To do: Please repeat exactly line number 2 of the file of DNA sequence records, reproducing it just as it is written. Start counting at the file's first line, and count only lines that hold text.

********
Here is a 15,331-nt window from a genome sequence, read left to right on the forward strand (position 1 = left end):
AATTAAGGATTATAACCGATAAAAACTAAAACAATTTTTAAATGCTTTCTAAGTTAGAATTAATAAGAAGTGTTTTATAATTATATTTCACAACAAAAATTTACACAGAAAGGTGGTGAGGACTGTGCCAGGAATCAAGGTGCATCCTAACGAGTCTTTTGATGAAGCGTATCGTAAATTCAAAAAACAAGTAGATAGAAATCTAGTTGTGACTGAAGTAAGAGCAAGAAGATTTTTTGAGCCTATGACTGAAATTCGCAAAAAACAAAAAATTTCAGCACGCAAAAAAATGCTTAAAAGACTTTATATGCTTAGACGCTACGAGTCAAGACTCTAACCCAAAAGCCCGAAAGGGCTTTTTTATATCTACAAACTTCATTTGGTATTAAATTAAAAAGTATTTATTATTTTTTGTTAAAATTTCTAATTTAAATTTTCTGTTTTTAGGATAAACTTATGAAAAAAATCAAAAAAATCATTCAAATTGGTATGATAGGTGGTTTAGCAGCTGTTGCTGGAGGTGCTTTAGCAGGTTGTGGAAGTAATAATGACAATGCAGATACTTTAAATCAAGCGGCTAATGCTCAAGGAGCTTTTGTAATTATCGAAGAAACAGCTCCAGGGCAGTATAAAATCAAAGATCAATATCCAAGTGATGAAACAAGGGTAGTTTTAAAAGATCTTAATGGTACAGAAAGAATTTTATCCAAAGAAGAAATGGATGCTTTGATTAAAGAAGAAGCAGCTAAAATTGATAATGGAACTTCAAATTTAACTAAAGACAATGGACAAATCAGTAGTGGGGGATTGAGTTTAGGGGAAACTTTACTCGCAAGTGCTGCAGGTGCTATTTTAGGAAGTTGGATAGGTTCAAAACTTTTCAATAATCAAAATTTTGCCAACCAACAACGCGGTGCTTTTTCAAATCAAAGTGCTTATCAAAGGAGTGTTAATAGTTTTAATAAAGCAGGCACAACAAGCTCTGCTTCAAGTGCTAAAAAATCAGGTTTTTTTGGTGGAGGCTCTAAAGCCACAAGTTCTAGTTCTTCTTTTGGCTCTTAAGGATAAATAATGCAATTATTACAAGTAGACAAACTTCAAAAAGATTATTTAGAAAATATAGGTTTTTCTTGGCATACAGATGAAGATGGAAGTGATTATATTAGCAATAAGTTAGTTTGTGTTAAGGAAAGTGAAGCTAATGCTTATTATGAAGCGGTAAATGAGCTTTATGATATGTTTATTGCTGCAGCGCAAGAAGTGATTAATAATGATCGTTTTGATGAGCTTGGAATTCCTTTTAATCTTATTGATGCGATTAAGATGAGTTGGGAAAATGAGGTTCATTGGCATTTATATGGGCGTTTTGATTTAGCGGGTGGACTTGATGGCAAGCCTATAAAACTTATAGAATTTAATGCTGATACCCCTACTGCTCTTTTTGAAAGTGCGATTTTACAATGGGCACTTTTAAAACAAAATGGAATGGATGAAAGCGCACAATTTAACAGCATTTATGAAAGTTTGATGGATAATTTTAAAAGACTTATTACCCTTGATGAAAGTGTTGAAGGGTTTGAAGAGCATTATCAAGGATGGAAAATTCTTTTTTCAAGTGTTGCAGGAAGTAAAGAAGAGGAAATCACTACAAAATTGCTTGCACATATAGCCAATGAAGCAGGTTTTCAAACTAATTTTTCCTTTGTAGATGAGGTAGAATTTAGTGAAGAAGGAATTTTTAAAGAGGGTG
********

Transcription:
AATTAAGGATTATAACCGATAAAAACTAAAACAATTTTTAAATGCTTTCTAAGTTAGAATTAATAAGAAGTGTTTTATAATTATATTTCACAACAAAAATTTACACAGAAAGGTGGTGAGGACTGTGCCAGGAATCAAGGTGCATCCTAACGAGTCTTTTGATGAAGCGTATCGTAAATTCAAAAAACAAGTAGATAGAAATCTAGTTGTGACTGAAGTAAGAGCAAGAAGATTTTTTGAGCCTATGACTGAAATTCGCAAAAAACAAAAAATTTCAGCACGCAAAAAAATGCTTAAAAGACTTTATATGCTTAGACGCTACGAGTCAAGACTCTAACCCAAAAGCCCGAAAGGGCTTTTTTATATCTACAAACTTCATTTGGTATTAAATTAAAAAGTATTTATTATTTTTTGTTAAAATTTCTAATTTAAATTTTCTGTTTTTAGGATAAACTTATGAAAAAAATCAAAAAAATCATTCAAATTGGTATGATAGGTGGTTTAGCAGCTGTTGCTGGAGGTGCTTTAGCAGGTTGTGGAAGTAATAATGACAATGCAGATACTTTAAATCAAGCGGCTAATGCTCAAGGAGCTTTTGTAATTATCGAAGAAACAGCTCCAGGGCAGTATAAAATCAAAGATCAATATCCAAGTGATGAAACAAGGGTAGTTTTAAAAGATCTTAATGGTACAGAAAGAATTTTATCCAAAGAAGAAATGGATGCTTTGATTAAAGAAGAAGCAGCTAAAATTGATAATGGAACTTCAAATTTAACTAAAGACAATGGACAAATCAGTAGTGGGGGATTGAGTTTAGGGGAAACTTTACTCGCAAGTGCTGCAGGTGCTATTTTAGGAAGTTGGATAGGTTCAAAACTTTTCAATAATCAAAATTTTGCCAACCAACAACGCGGTGCTTTTTCAAATCAAAGTGCTTATCAAAGGAGTGTTAATAGTTTTAATAAAGCAGGCACAACAAGCTCTGCTTCAAGTGCTAAAAAATCAGGTTTTTTTGGTGGAGGCTCTAAAGCCACAAGTTCTAGTTCTTCTTTTGGCTCTTAAGGATAAATAATGCAATTATTACAAGTAGACAAACTTCAAAAAGATTATTTAGAAAATATAGGTTTTTCTTGGCATACAGATGAAGATGGAAGTGATTATATTAGCAATAAGTTAGTTTGTGTTAAGGAAAGTGAAGCTAATGCTTATTATGAAGCGGTAAATGAGCTTTATGATATGTTTATTGCTGCAGCGCAAGAAGTGATTAATAATGATCGTTTTGATGAGCTTGGAATTCCTTTTAATCTTATTGATGCGATTAAGATGAGTTGGGAAAATGAGGTTCATTGGCATTTATATGGGCGTTTTGATTTAGCGGGTGGACTTGATGGCAAGCCTATAAAACTTATAGAATTTAATGCTGATACCCCTACTGCTCTTTTTGAAAGTGCGATTTTACAATGGGCACTTTTAAAACAAAATGGAATGGATGAAAGCGCACAATTTAACAGCATTTATGAAAGTTTGATGGATAATTTTAAAAGACTTATTACCCTTGATGAAAGTGTTGAAGGGTTTGAAGAGCATTATCAAGGATGGAAAATTCTTTTTTCAAGTGTTGCAGGAAGTAAAGAAGAGGAAATCACTACAAAATTGCTTGCACATATAGCCAATGAAGCAGGTTTTCAAACTAATTTTTCCTTTGTAGATGAGGTAGAATTTAGTGAAGAAGGAATTTTTAAAGAGGGTG